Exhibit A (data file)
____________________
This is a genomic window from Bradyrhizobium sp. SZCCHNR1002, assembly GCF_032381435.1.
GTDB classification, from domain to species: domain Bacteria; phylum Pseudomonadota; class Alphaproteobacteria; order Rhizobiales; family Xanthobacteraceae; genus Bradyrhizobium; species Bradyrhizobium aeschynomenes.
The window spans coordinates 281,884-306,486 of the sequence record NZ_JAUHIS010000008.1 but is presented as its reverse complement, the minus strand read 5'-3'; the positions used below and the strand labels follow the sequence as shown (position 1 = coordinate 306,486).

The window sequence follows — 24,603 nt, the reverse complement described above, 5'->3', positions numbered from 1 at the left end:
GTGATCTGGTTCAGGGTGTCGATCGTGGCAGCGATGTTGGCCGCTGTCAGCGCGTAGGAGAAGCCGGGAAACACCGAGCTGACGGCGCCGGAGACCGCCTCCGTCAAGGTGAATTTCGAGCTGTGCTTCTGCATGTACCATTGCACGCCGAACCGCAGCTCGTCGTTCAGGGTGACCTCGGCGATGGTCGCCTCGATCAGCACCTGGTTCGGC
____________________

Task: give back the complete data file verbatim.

This is a genomic window from Bradyrhizobium sp. SZCCHNR1002, assembly GCF_032381435.1.
GTDB classification, from domain to species: domain Bacteria; phylum Pseudomonadota; class Alphaproteobacteria; order Rhizobiales; family Xanthobacteraceae; genus Bradyrhizobium; species Bradyrhizobium aeschynomenes.
The window spans coordinates 281,884-306,486 of the sequence record NZ_JAUHIS010000008.1 but is presented as its reverse complement, the minus strand read 5'-3'; the positions used below and the strand labels follow the sequence as shown (position 1 = coordinate 306,486).

The window sequence follows — 24,603 nt, the reverse complement described above, 5'->3', positions numbered from 1 at the left end:
GTGATCTGGTTCAGGGTGTCGATCGTGGCAGCGATGTTGGCCGCTGTCAGCGCGTAGGAGAAGCCGGGAAACACCGAGCTGACGGCGCCGGAGACCGCCTCCGTCAAGGTGAATTTCGAGCTGTGCTTCTGCATGTACCATTGCACGCCGAACCGCAGCTCGTCGTTCAGGGTGACCTCGGCGATGGTCGCCTCGATCAGCACCTGGTTCGGC